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16 comments

16 comments!!!

  1. Lolly says:

    it sounds like your life is pretty exciting right now! I love screenwriting, it’s so rewarding :)

  2. Debbie says:

    Very impressive. Think you should frame the fortune cookie saying.

  3. Gail says:

    This is fascinating, Janet! I’m just awed by what you’re doing!

  4. lekkercraft says:

    So interesting! What an awesome update, I love hearing about what you’ve been up to!

  5. carol says:

    So inspiring. Move over, Nora Ephron!!!!

  6. SoKnitpicky says:

    I am so amazed by you! ;-)

    • Janet says:

      Thank you! I’m humbled by your comment, but I have to give you a large amount of credit for your motivational nudges and your cheers from the sidelines.

  7. Brenda says:

    Glad you are enjoying your classes so much! I come from a family of writers, and I occasionally write a poem. This year I have had two accepted for publication in a regional poetry journal. That was fun. Now I want to work on some memoir pieces about my Grandma Frances who died last year at the age of 100. Some day, I’ll try fiction, so thanks for the links!

    • Janet says:

      First of all, congratulations on your published poetry — I had no idea! I would love to read (more) about your Grandma Frances and do hope that you’ll share those. Before taking my writing class, I was very dismissive of the idea of using writing prompts, but now I’m convinced that they’re extremely helpful. I’m always uncomfortable with it at first, but once I figured out that it’s truly “exercise,” and that it always feels better afterward than it does at the beginning — it made sense. Nobody ever has to see what you produce from a writing prompt, but it could help unearth an idea or a character.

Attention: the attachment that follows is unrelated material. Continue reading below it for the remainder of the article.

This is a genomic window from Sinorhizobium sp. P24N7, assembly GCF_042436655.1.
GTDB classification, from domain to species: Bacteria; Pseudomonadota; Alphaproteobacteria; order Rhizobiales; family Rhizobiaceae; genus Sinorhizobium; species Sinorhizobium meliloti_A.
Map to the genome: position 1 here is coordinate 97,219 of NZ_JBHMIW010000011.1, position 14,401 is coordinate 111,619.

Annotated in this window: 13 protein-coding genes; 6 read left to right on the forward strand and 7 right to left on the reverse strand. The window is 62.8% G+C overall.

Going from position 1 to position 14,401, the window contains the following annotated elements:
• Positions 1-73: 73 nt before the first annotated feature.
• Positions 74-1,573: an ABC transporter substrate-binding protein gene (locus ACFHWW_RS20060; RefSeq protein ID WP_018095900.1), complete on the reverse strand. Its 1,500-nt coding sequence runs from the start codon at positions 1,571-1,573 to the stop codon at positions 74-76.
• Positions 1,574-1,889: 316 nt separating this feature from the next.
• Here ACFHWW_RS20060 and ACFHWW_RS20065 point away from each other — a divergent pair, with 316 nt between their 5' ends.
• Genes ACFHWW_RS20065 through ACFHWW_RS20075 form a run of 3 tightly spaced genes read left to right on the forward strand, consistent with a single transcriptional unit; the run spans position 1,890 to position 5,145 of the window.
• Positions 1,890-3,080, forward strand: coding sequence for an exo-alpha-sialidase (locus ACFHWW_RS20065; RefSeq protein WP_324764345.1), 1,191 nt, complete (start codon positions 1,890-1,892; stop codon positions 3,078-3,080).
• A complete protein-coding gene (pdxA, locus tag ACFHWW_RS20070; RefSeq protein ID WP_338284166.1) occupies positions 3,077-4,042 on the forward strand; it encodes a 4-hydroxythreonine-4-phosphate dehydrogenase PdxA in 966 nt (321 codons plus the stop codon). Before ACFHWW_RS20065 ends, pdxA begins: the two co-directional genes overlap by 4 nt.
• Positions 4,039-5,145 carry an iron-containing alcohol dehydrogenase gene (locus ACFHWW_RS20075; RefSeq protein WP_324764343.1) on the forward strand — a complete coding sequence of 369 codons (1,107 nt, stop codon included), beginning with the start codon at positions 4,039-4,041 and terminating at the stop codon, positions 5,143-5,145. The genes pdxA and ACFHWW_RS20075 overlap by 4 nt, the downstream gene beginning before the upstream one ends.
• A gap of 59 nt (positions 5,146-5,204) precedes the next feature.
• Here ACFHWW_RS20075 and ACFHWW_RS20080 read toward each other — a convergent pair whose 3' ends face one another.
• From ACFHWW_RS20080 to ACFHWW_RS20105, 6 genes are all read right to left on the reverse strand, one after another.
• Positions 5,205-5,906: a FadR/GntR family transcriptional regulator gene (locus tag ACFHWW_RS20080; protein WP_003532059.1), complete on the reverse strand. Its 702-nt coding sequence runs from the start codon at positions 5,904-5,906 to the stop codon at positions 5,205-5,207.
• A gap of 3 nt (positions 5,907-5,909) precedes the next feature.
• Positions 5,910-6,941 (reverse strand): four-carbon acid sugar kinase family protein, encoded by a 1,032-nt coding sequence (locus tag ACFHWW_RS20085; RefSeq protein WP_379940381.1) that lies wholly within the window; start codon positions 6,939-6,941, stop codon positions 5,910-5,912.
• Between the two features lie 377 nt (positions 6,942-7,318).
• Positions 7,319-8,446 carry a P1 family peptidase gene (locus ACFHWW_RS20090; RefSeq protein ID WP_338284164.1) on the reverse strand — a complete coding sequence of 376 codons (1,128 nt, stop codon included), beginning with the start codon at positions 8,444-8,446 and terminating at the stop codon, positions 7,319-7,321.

8. LynneW says:

    How lovely that you have found screenwriting to fit with your writing style, and that you are not only enjoying but accomplishing! I am so proud of you! And I think your plan is a good one – having that marker of your accomplishment will be a big help as you work through the next part of your plan.

    I have a favorite quotation that I saved from my teens, it’s by Calvin Coolidge – I framed it and am still inspired by it. Hope it encourages you, too:

    “Nothing in the world can take the place of Persistence.
    Talent will not;
    Nothing is more common than unsuccessful men with talent.
    Genius will not;
    Unrewarded genius is almost a proverb.
    Education will not;
    The world is full of educated derelicts.
    Persistence and determination alone are omnipotent.”

    There’s a bit more (“The slogan ‘Press On’ has solved
    And always will solve the problems of the human race.”)
    but that wasn’t a part of my framed quotation. Sorta reminds me of the English “Keep on and keep calm” from World War Two ~

    • Janet says:

      Thank you, Lynne, for your thoughtful and encouraging comment! I appreciate your validation of my plan! Persistence and “keeping on” does not come naturally for me :-) — my trademark behavior is starting things. :-)